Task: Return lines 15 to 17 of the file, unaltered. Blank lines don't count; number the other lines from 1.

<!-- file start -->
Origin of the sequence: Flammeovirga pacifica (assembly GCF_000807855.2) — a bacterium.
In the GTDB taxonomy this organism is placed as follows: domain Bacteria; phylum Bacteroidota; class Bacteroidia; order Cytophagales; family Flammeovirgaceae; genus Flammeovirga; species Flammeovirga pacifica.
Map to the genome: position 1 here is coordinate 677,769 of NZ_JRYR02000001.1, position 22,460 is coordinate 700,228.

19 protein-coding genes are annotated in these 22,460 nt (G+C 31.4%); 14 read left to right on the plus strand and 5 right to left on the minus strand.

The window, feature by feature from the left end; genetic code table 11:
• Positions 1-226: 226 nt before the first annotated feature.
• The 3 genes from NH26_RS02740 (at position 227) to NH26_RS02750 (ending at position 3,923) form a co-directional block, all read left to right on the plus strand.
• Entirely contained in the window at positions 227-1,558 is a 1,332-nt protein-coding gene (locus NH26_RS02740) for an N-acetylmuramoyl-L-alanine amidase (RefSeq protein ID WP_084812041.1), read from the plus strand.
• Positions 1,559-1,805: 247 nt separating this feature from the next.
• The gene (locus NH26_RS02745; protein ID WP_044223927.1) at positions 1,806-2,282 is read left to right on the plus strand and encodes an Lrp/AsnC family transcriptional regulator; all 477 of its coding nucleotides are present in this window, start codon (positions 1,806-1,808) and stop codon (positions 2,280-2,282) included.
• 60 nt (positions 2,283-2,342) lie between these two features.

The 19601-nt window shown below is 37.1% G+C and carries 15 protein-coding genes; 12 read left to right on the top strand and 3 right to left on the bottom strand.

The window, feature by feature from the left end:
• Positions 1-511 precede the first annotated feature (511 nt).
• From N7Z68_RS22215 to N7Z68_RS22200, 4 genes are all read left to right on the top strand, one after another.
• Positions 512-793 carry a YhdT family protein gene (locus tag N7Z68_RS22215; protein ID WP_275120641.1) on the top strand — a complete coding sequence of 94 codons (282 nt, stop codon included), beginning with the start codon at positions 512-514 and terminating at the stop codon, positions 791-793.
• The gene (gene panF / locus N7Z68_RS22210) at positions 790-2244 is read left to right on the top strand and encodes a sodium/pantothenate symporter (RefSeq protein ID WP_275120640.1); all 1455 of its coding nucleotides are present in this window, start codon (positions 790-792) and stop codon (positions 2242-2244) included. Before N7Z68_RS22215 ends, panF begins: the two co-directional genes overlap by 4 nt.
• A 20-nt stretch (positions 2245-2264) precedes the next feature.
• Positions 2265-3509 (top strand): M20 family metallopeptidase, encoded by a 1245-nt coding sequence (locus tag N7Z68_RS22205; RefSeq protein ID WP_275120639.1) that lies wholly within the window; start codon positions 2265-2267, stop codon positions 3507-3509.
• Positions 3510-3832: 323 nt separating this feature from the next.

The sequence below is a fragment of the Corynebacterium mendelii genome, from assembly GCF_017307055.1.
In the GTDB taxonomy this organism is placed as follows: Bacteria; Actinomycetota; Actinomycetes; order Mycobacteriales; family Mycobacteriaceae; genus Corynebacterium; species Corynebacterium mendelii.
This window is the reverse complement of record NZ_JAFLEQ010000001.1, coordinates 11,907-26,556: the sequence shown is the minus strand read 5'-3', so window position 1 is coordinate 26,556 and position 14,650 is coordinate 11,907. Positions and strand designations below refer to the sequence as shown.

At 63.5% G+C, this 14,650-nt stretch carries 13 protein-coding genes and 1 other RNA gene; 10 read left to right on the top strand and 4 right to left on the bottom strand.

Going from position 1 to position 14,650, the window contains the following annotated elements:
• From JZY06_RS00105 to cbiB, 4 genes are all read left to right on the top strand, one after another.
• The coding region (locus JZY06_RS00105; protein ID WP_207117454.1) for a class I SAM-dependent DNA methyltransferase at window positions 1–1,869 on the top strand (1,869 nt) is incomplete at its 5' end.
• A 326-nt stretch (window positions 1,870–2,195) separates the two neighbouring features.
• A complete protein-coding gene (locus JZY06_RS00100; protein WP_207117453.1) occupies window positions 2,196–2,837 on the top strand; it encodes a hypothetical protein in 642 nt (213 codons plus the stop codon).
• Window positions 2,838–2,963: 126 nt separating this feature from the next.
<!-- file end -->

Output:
• From N7Z68_RS22215 to N7Z68_RS22200, 4 genes are all read left to right on the top strand, one after another.
• Positions 512-793 carry a YhdT family protein gene (locus tag N7Z68_RS22215; protein ID WP_275120641.1) on the top strand — a complete coding sequence of 94 codons (282 nt, stop codon included), beginning with the start codon at positions 512-514 and terminating at the stop codon, positions 791-793.
• The gene (gene panF / locus N7Z68_RS22210) at positions 790-2244 is read left to right on the top strand and encodes a sodium/pantothenate symporter (RefSeq protein ID WP_275120640.1); all 1455 of its coding nucleotides are present in this window, start codon (positions 790-792) and stop codon (positions 2242-2244) included. Before N7Z68_RS22215 ends, panF begins: the two co-directional genes overlap by 4 nt.